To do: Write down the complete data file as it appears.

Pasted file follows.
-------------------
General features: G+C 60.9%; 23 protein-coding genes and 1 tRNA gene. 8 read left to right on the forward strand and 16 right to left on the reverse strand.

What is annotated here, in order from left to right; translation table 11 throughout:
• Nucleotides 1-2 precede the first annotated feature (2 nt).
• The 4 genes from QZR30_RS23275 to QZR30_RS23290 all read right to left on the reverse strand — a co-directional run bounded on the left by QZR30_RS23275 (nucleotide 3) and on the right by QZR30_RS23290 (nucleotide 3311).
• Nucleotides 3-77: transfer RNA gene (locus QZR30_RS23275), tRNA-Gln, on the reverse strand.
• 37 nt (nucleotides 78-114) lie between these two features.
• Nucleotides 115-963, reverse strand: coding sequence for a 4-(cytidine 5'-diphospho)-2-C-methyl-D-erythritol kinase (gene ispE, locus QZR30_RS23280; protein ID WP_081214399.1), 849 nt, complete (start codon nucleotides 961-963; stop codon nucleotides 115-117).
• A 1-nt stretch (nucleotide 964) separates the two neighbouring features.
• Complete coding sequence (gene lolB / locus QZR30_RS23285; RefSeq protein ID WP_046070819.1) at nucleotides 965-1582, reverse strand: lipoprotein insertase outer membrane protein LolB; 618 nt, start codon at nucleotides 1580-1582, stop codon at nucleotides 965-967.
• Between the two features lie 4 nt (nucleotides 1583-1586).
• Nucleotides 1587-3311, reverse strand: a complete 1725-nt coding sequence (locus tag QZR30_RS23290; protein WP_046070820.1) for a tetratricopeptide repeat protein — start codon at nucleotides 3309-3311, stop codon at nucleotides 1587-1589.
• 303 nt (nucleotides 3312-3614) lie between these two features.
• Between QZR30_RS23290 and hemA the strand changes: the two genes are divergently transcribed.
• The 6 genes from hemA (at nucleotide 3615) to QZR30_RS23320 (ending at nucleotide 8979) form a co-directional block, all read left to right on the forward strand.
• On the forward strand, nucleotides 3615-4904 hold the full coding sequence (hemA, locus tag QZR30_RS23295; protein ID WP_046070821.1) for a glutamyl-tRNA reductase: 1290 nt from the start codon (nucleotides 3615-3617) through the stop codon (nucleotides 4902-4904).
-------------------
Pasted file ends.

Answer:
General features: G+C 60.9%; 23 protein-coding genes and 1 tRNA gene. 8 read left to right on the forward strand and 16 right to left on the reverse strand.

What is annotated here, in order from left to right; translation table 11 throughout:
• Nucleotides 1-2 precede the first annotated feature (2 nt).
• The 4 genes from QZR30_RS23275 to QZR30_RS23290 all read right to left on the reverse strand — a co-directional run bounded on the left by QZR30_RS23275 (nucleotide 3) and on the right by QZR30_RS23290 (nucleotide 3311).
• Nucleotides 3-77: transfer RNA gene (locus QZR30_RS23275), tRNA-Gln, on the reverse strand.
• 37 nt (nucleotides 78-114) lie between these two features.
• Nucleotides 115-963, reverse strand: coding sequence for a 4-(cytidine 5'-diphospho)-2-C-methyl-D-erythritol kinase (gene ispE, locus QZR30_RS23280; protein ID WP_081214399.1), 849 nt, complete (start codon nucleotides 961-963; stop codon nucleotides 115-117).
• A 1-nt stretch (nucleotide 964) separates the two neighbouring features.
• Complete coding sequence (gene lolB / locus QZR30_RS23285; RefSeq protein ID WP_046070819.1) at nucleotides 965-1582, reverse strand: lipoprotein insertase outer membrane protein LolB; 618 nt, start codon at nucleotides 1580-1582, stop codon at nucleotides 965-967.
• Between the two features lie 4 nt (nucleotides 1583-1586).
• Nucleotides 1587-3311, reverse strand: a complete 1725-nt coding sequence (locus tag QZR30_RS23290; protein WP_046070820.1) for a tetratricopeptide repeat protein — start codon at nucleotides 3309-3311, stop codon at nucleotides 1587-1589.
• 303 nt (nucleotides 3312-3614) lie between these two features.
• Between QZR30_RS23290 and hemA the strand changes: the two genes are divergently transcribed.
• The 6 genes from hemA (at nucleotide 3615) to QZR30_RS23320 (ending at nucleotide 8979) form a co-directional block, all read left to right on the forward strand.
• On the forward strand, nucleotides 3615-4904 hold the full coding sequence (hemA, locus tag QZR30_RS23295; protein ID WP_046070821.1) for a glutamyl-tRNA reductase: 1290 nt from the start codon (nucleotides 3615-3617) through the stop codon (nucleotides 4902-4904).